When they heard the sound of the Lord God walking about in the garden at the breezy time of the day, the man and his wife hid themselves from the Lord God then called to the man and asked him: Where are you? He answered, “I heard you in the garden; but I was afraid, because I am naked, so I hid.” Then God asked: Who told you that you were naked? Have you eaten from the tree of which I had forbidden you to eat? The man replied, “The woman who you put here with me– she gave me fruit from the tree, so I ate it.” The Lord God then asked the woman: What is this you have done? The woman answered, “The snake tricked me, so I ate it.”
Then the Lord God said to the snake:
Because you have done this, cursed are you among all the animals, tame or wild;
On your belly you shall crawl, and dust you shall eat all the days of your life.
I will put enmity between you and the woman, and between your offspring and hers;
They will strike at your head, while you strike at their heel.
To the woman he said:
I will intensify your toil in childbearing; in pain you shall bring forth children.
Yet your urge shall be for your husband, and he shall rule over you.
To the man he said: Because you listened to your wife and ate from the tree about which I commanded you, You shall not eat from it,
Cursed is the ground because of you!
In toil you shall eat its yield all the days of your life.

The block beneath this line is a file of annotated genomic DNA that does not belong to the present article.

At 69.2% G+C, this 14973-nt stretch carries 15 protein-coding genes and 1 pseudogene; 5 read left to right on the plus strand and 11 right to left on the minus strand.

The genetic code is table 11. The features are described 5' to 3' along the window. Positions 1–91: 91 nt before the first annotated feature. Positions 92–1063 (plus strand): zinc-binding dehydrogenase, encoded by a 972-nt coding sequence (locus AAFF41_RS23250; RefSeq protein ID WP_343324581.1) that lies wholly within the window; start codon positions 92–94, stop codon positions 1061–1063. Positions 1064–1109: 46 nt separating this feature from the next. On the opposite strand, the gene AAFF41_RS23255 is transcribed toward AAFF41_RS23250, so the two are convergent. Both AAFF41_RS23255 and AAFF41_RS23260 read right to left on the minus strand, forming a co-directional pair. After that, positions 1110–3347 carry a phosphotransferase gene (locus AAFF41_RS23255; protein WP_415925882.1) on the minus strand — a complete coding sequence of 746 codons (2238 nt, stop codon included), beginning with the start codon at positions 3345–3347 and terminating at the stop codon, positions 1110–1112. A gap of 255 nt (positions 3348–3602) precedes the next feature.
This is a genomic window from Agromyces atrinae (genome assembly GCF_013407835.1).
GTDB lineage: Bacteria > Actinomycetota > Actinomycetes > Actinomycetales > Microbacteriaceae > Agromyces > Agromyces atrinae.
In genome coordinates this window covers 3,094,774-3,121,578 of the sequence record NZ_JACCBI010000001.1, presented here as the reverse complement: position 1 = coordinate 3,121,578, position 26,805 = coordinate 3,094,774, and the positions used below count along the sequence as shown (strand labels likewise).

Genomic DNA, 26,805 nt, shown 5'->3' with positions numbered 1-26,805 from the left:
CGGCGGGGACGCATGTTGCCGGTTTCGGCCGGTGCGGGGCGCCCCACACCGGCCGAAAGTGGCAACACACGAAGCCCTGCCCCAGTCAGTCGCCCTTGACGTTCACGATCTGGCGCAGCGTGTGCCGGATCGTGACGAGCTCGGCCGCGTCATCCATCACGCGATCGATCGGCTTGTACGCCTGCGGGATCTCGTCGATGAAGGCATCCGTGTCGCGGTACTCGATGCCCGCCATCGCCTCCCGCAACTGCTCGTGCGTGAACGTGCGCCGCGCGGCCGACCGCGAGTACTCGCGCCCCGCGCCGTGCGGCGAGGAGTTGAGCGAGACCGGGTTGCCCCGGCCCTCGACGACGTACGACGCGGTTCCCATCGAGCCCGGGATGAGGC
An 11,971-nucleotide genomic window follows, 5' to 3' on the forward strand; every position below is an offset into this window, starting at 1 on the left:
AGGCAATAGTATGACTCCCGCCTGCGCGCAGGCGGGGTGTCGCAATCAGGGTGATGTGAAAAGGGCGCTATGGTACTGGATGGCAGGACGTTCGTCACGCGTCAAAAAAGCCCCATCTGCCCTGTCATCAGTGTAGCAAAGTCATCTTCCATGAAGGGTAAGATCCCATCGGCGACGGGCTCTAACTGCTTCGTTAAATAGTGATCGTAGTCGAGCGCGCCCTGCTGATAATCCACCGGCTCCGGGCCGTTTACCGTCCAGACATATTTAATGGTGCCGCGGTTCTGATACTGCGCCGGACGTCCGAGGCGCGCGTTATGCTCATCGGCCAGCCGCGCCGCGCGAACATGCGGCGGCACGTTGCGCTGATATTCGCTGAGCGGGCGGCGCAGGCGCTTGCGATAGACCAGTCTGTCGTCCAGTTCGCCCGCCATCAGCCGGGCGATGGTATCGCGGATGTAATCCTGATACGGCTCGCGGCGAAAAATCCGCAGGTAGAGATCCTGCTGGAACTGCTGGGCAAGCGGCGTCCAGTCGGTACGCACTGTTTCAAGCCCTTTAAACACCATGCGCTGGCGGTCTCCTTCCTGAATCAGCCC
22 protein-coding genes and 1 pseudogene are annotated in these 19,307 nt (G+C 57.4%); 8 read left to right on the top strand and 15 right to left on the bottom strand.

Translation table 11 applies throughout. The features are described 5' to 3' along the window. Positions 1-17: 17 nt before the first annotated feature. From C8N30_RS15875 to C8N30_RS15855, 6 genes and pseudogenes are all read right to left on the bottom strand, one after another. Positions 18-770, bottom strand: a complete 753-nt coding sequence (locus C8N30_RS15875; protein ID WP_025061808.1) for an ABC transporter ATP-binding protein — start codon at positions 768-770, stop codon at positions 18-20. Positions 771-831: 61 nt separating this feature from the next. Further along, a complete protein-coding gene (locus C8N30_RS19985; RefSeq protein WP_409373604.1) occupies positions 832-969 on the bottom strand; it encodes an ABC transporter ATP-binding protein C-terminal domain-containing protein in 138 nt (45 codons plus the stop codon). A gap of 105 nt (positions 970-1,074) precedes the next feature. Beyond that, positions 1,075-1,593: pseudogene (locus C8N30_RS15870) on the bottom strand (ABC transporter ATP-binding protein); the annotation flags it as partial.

Thorns and thistles it shall bear for you,
And you shall eat the grass of the field.
By the sweat of your brow you shall eat bread,
Until you return to the ground, from which you were taken;
For you are dust, and to dust you shall return.
The man gave his wife the name “Eve,” because she was the mother of all the living.
The Lord by wisdom founded the earth, established the heavens by understanding;
By his knowledge the depths are split, and the clouds drop down dew.
My son, do not let these slip from your sight: hold deliberation and planning;
So will they be life to your soul, and an adornment for your neck.
Then you may go your way securely; your foot will never stumble;
When you lie down, you will not be afraid, when you rest, your sleep will be sweet.
Do not withhold any goods from the owner when it is in your power to act.
Say not to your neighbor, “Go, come back tomorrow, and will give it to you,” when all the while you have it.
Do not plot evil against your neighbors, when they live at peace with you.
Do not contend with someone without cause, with one who has done you no harm.
Do not envy the violent and choose none of their ways:
To the Lord the devious are an abomination, but the upright are close to him.
The curse of the Lord is on the house of the wicked, but the dwelling of the just he blesses;
Those who scoff, he scoffs at, but the lowly he favors.
Icon courtesy of Jack Figel, Eastern Christian Publications – ecpubs.com
Thursday, February 23 –